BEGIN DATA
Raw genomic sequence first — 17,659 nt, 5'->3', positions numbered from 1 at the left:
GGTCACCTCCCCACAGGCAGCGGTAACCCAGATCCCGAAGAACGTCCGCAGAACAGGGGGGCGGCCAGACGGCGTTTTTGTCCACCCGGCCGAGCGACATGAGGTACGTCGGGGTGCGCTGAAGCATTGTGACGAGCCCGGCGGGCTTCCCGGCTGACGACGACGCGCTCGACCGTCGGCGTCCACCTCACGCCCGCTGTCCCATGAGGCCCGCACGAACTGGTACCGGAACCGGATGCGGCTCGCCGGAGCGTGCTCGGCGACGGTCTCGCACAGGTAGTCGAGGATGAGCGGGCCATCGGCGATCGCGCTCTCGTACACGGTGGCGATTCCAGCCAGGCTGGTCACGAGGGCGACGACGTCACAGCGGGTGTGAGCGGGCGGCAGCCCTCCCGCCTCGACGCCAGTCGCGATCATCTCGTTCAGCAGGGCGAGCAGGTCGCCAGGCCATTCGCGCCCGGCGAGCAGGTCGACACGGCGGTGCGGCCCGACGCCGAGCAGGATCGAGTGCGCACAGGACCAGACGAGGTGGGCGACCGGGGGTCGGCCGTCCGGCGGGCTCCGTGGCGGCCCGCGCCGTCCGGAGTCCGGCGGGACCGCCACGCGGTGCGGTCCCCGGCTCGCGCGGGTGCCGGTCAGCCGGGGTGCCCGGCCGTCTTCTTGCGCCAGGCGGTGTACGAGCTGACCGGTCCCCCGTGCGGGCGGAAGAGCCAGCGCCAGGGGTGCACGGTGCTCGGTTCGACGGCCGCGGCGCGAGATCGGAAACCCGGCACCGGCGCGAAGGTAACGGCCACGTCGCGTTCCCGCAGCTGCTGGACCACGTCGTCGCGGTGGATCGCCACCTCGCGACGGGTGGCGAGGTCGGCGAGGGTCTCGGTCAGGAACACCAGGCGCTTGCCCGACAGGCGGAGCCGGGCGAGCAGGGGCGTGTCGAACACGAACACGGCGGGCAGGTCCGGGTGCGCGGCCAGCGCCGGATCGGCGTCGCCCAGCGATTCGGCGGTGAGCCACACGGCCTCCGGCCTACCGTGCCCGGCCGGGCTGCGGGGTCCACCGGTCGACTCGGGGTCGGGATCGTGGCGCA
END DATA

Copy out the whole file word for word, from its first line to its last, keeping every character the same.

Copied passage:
Raw genomic sequence first — 17,659 nt, 5'->3', positions numbered from 1 at the left:
GGTCACCTCCCCACAGGCAGCGGTAACCCAGATCCCGAAGAACGTCCGCAGAACAGGGGGGCGGCCAGACGGCGTTTTTGTCCACCCGGCCGAGCGACATGAGGTACGTCGGGGTGCGCTGAAGCATTGTGACGAGCCCGGCGGGCTTCCCGGCTGACGACGACGCGCTCGACCGTCGGCGTCCACCTCACGCCCGCTGTCCCATGAGGCCCGCACGAACTGGTACCGGAACCGGATGCGGCTCGCCGGAGCGTGCTCGGCGACGGTCTCGCACAGGTAGTCGAGGATGAGCGGGCCATCGGCGATCGCGCTCTCGTACACGGTGGCGATTCCAGCCAGGCTGGTCACGAGGGCGACGACGTCACAGCGGGTGTGAGCGGGCGGCAGCCCTCCCGCCTCGACGCCAGTCGCGATCATCTCGTTCAGCAGGGCGAGCAGGTCGCCAGGCCATTCGCGCCCGGCGAGCAGGTCGACACGGCGGTGCGGCCCGACGCCGAGCAGGATCGAGTGCGCACAGGACCAGACGAGGTGGGCGACCGGGGGTCGGCCGTCCGGCGGGCTCCGTGGCGGCCCGCGCCGTCCGGAGTCCGGCGGGACCGCCACGCGGTGCGGTCCCCGGCTCGCGCGGGTGCCGGTCAGCCGGGGTGCCCGGCCGTCTTCTTGCGCCAGGCGGTGTACGAGCTGACCGGTCCCCCGTGCGGGCGGAAGAGCCAGCGCCAGGGGTGCACGGTGCTCGGTTCGACGGCCGCGGCGCGAGATCGGAAACCCGGCACCGGCGCGAAGGTAACGGCCACGTCGCGTTCCCGCAGCTGCTGGACCACGTCGTCGCGGTGGATCGCCACCTCGCGACGGGTGGCGAGGTCGGCGAGGGTCTCGGTCAGGAACACCAGGCGCTTGCCCGACAGGCGGAGCCGGGCGAGCAGGGGCGTGTCGAACACGAACACGGCGGGCAGGTCCGGGTGCGCGGCCAGCGCCGGATCGGCGTCGCCCAGCGATTCGGCGGTGAGCCACACGGCCTCCGGCCTACCGTGCCCGGCCGGGCTGCGGGGTCCACCGGTCGACTCGGGGTCGGGATCGTGGCGCA